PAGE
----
As conceded by Tidwell, such records concerning reports of child abuse are protected by law as confidential and may not be disclosed to defendants such as himself unless the procedure set forth in OCGA § 49-5-41(a)(2) is followed and the required determinations by the trial court are made.  “The proper procedure for obtaining access to such records in cases such as the one at bar is to petition the trial court to subpoena the records and conduct an in camera inspection as to whether the records are necessary for determination of an issue before the court and are otherwise admissible under the rules of evidence.”  Davidson v. State.10

After Tidwell made the proper motion, the trial court here reviewed the files in camera and announced orally that none of the documents were relevant;  the court further stated in its written order that they contained no exculpatory evidence.   Ignoring the oral statement by the court, Tidwell first complains that the court failed to address the relevancy of the documents and that its sole finding that nothing was exculpatory was insufficient.   Setting aside Tidwell's factual oversight, we first hold that the finding that the files contained no exculpatory evidence was alone sufficient.   See, e.g., Honeycutt v. State; 11  Campbell v. State.12

We further hold that “[a] defendant who challenges a trial court's in camera inspection on appeal must show what information was suppressed and how it is materially exculpatory.”  Dodd v. State.13  See Head v. Stripling 14 (“[i]f the trial court performs an in camera inspection and denies the defendant access to certain information, on appeal the appellant has the burden of showing both the materiality and the favorable nature of the evidence sought”) (punctuation omitted).   Because Tidwell has made no showing that the material was exculpatory, this enumeration is without merit.   See Dempsey v. State.15

3. Tidwell next claims that the trial court erred in admitting the hearsay statements made by the 15-year-old to her mother and to the forensic interviewer.16  However, the 15-year-old testified at trial and was available for cross-examination.  “As long as the declarant testifies at trial and is available for cross-examination by the defendant, the purpose behind the hearsay rule is satisfied with regard to [her] declarations.”  Conley v. State.17  See Davis v. State 18 (“our Supreme Court has noted that the modern trend regarding hearsay evidence is to allow the out-of-court declaration where the declarant is present and may be cross-examined”) (punctuation omitted).   See also Quintanilla v. State; 19  Faircloth v. State.20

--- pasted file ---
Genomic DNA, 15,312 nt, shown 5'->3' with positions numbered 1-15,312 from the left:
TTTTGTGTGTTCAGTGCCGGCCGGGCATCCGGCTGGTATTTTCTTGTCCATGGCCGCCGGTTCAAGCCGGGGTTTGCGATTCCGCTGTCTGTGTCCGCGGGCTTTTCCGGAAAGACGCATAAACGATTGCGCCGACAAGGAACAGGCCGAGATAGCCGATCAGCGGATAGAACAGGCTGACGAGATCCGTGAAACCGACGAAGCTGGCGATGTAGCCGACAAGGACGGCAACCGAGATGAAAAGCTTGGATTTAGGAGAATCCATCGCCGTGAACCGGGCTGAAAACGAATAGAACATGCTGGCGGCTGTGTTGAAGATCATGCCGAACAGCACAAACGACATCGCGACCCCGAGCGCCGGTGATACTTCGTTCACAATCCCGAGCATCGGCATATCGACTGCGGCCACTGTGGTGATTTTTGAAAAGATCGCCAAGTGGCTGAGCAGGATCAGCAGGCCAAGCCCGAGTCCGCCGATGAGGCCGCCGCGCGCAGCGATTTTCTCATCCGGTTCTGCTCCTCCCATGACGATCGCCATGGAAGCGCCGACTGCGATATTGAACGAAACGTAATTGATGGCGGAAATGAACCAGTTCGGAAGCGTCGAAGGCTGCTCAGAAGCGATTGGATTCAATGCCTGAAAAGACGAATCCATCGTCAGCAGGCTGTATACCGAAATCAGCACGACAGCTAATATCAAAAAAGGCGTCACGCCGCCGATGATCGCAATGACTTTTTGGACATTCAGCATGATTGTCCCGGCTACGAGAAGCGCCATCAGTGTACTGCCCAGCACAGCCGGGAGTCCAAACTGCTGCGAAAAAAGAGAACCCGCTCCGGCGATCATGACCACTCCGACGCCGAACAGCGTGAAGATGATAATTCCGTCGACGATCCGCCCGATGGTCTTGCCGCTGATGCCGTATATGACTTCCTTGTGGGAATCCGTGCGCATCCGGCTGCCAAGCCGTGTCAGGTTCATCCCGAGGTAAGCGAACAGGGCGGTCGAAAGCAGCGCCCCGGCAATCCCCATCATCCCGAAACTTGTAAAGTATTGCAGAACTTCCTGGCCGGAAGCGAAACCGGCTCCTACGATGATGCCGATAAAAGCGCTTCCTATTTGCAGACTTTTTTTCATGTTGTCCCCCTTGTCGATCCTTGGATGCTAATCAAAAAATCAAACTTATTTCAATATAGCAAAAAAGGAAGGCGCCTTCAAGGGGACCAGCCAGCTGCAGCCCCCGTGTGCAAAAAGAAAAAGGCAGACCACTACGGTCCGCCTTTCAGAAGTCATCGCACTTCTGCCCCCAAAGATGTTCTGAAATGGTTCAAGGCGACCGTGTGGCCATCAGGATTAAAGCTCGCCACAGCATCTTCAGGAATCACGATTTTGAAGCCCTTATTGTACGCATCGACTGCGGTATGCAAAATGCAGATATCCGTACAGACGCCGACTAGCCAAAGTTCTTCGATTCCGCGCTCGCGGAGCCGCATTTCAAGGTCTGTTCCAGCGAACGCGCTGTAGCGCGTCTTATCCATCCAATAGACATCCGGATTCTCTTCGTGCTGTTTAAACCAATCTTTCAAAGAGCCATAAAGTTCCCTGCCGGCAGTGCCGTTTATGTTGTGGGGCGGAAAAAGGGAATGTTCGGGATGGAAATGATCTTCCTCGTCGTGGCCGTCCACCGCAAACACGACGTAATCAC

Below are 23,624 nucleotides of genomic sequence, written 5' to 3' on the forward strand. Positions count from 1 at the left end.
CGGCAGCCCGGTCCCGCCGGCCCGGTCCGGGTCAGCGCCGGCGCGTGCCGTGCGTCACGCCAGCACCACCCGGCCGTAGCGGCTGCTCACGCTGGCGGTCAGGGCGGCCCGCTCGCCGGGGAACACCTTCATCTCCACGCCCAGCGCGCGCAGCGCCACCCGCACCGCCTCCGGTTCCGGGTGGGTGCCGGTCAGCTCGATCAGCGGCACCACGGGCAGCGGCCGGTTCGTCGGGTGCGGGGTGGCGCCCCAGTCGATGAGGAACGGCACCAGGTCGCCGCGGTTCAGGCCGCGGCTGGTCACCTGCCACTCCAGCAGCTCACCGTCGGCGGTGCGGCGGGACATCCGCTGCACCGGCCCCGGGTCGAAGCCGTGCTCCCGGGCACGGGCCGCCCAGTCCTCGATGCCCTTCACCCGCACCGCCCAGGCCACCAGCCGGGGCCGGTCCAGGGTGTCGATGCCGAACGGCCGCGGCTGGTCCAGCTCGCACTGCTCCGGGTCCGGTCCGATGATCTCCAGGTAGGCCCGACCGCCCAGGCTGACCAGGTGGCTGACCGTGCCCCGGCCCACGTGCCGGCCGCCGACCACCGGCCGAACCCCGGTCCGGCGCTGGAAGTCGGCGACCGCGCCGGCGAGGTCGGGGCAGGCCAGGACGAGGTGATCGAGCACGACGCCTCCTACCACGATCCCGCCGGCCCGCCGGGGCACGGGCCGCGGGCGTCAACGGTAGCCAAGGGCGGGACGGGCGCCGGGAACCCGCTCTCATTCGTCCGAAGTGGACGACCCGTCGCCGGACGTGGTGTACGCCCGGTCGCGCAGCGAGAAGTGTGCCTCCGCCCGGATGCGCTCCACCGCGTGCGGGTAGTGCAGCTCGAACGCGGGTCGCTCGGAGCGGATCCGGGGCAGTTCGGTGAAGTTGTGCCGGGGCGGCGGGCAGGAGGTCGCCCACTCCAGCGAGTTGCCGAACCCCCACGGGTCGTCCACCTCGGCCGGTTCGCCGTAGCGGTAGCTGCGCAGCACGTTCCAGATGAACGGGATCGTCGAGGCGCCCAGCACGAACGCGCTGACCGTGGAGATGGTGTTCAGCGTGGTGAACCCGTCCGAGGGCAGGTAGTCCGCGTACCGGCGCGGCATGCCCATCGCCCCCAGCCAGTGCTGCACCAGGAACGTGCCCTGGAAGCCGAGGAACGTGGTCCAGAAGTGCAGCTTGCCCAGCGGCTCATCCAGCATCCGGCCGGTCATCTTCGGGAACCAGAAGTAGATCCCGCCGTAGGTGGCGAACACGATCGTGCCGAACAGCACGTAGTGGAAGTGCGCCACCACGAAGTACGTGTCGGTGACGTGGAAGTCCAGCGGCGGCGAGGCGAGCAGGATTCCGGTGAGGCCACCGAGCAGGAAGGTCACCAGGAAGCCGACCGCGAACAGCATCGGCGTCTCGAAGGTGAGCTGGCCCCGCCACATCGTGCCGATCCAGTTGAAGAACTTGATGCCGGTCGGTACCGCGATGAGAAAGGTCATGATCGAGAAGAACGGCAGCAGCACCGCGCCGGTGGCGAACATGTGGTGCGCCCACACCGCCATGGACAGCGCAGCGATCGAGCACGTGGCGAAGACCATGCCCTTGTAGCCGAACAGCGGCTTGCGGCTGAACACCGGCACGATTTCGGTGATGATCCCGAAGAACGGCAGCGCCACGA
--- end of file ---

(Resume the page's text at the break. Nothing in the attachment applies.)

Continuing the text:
4. Tidwell argues that the trial court erred in overruling his non-specific objection to the State's cross-examination question posed to one of Tidwell's character witnesses as to whether that witness was present when Tidwell molested the girls.   Setting aside Tidwell's failure to specify a basis for his objection (see Franklin v. State 21 ), we hold that this inquiry of the character witness was not improper in that “[t]he State's questions about specific incidents were asked in good faith and based upon reliable information and admissible evidence.”  Watson v. State.22  See Lee v. State; 23  State v. Clark.24  Even where the question pertains to the very crime for which the defendant is being tried, such a question of a character witness is permissible.   See Franklin, supra, 230 Ga. at 292(1).

5. Tidwell argues that the trial court erred in denying his motion to admit evidence that the 15-year-old had been having sex with her boyfriend, which evidence would have shown that someone other than Tidwell had caused the penetration injuries to the 15-year-old's hymen.   Tidwell also wanted to show that the 15-year-old had told the forensic interviewer that she had never had sex with anyone other than Tidwell, and that the evidence of her sexual relationship with her boyfriend demonstrated this was a lie.

The latter argument-that Tidwell wanted to use the sexual relationship with the boyfriend to impeach the 15-year-old-fails for the simple reason that the State did not introduce the 15-year-old's statement to the forensic interviewer regarding her lack of any other sexual encounters.   Thus, there was nothing to impeach.  “[S]he offered no such testimony, nor was her purported statement to the [forensic interviewer] to that effect ever brought to the jury's attention.”  Jones v. State.25  “Had the victim in fact represented at trial that she was a virgin prior to her encounter with defendant, evidence of her prior sexual activity would have been admissible for impeachment.”   (Emphasis supplied.)  Id. Without such testimony by the 15-year-old, the trial court did not err in rejecting Tidwell's impeachment argument as a violation of the Rape Shield Statute (OCGA § 24-2-3(a)).   See Fetterolf v. State.26

The argument that the sexual relationship with the boyfriend gave an alternate explanation for the damaged hymen, however, does have merit.   The trial court held that this evidence violated the Rape Shield Statute;  we disagree and hold that the trial court abused its discretion in excluding the evidence.   See Mooney v. State 27 (“[t]his [C]ourt reviews a trial court's exclusion of evidence under the Rape Shield Statute for abuse of discretion”).